Some Courses You May Have Missed

Gems Uncovered While Thumbing Through the Catalogue

Psych. and Soc. Rel. 1140.

Sensation

This course shocked a few people who had walked in expecting to find the course as exciting as its title. The eyes and ears will receive heavy scrutiny.

"We shall adjourn until Soc Sci 160," said one student to two others as they departed before the lights went down on those first slides.

Winthrop 108.

Sport and Political Ideology

Twenty-five sports enthusiasts including representatives of several sports teams were dazzled last night by the switch-hitting performance of John M. Hoberman, assistant professor of Scandinavian. Hoberman who by day teaches "Scandinavian Civilization" dons the pinstripes on Tuesday nights to teach "Sports and Political Ideology," a Winthrop House course.

But, lo and behold, Hoberman had some surprises for those who thought they would be on the court by October.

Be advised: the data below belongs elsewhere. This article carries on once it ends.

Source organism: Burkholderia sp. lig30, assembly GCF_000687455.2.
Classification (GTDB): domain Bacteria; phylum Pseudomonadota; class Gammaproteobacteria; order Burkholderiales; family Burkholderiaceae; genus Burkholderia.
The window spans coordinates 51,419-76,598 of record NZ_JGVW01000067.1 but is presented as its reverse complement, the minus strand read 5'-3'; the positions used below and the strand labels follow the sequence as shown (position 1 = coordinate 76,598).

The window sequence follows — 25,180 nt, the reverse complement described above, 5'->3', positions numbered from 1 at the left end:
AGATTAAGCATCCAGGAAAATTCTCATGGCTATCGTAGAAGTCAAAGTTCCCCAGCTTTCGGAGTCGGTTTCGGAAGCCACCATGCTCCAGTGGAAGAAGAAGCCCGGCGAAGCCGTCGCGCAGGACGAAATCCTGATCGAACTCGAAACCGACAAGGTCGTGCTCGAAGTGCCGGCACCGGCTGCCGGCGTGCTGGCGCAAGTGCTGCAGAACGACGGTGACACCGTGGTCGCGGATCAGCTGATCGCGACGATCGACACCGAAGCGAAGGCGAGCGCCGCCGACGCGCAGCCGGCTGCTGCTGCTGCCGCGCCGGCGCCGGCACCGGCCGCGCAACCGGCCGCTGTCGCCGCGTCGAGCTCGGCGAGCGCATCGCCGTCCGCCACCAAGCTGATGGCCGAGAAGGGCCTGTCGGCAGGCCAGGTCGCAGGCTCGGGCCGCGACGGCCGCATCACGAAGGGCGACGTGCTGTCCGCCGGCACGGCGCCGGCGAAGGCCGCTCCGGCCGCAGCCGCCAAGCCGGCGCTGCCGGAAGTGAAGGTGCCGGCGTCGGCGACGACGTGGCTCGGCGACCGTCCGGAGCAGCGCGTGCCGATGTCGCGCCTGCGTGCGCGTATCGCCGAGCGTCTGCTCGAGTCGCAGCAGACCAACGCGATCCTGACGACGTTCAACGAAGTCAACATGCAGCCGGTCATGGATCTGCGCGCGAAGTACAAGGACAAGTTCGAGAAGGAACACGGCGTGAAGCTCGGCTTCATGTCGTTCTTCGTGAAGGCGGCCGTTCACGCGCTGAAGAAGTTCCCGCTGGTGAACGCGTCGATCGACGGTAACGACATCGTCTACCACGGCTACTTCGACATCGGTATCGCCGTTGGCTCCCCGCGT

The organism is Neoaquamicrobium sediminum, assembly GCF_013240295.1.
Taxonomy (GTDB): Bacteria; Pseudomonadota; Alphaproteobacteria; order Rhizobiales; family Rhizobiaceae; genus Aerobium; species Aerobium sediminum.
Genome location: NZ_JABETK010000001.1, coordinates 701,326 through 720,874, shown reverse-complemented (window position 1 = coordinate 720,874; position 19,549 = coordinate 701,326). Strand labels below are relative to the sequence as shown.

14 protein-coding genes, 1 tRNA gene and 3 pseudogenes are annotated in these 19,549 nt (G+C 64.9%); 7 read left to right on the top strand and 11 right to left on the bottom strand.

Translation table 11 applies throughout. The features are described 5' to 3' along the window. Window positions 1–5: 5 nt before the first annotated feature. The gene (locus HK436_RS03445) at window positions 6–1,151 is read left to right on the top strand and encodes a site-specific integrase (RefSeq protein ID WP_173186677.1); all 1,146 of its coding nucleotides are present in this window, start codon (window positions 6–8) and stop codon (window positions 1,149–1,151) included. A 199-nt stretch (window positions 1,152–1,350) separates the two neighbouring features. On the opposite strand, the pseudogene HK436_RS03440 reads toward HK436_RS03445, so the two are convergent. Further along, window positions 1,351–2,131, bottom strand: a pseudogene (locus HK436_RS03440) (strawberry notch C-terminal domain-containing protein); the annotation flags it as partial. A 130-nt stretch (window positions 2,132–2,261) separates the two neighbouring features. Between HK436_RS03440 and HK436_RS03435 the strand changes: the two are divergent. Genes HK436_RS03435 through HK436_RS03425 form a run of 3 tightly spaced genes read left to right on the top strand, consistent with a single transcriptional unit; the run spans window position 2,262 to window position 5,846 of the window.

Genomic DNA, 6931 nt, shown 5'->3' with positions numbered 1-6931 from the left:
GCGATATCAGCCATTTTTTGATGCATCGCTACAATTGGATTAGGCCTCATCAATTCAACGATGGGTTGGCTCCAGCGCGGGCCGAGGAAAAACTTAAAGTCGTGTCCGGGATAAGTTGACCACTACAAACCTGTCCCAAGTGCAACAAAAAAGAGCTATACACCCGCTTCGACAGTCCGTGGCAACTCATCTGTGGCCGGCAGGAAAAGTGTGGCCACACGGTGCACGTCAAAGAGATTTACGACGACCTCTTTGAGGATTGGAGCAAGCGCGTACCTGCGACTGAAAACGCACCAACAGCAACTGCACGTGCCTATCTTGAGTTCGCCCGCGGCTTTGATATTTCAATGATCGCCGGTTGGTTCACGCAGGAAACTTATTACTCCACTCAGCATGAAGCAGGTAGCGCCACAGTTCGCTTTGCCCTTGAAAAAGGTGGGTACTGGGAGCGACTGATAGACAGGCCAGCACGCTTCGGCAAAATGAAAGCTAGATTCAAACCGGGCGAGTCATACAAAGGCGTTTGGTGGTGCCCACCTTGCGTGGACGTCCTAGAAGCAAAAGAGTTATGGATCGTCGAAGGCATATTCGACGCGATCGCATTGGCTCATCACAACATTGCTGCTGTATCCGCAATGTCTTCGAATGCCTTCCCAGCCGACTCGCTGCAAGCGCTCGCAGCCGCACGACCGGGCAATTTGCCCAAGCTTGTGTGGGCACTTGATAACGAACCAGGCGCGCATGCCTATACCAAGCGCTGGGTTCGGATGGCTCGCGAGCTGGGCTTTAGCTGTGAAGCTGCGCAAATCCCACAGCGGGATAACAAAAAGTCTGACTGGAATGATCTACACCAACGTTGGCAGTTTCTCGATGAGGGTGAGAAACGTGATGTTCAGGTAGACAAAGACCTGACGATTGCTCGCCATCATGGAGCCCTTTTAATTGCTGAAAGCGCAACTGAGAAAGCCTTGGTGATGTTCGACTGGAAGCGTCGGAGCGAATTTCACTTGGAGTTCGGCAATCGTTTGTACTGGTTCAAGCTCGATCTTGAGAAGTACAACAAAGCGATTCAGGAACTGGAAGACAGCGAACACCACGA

Hoberman stated clearly his disdain for most of what is written about the subject. Out of all the sports literature written, he said, one tenth of one tenth of one per cent is good. The rest is "dreck."

After flashing his own hefty reading list, Hoberman queried the class about an article he wrote in The New York Times last month. It was probably the most intellectual piece ever to appear on the Times sports page, he said.

He then asked students to fill out questionnaires listing the foreign languages they had mastered.

Many gut-hunters were discouraged by the lengthy assignments. But the clincher came with Hoberman's answer to the question about course requirements: there will certainly be a final and a 20-page paper--"this is a course course." That sure sent most of them scurrying.

Psych & Soc. Rel. 1570. Special States of Consciousness

This one sounds like a funny course but really isn't, to the surprise of a couple of athletes who took off after a quick look at the syllabus. Course includes a systematic look at states like the blank mind, sleep, dreams, sleep-walking, sleep-talking, sleep-learning and hypnosis. There will be nothing on ESP and just a little on meditation. Assistant Professor John F. Kihlstrom does the honors.

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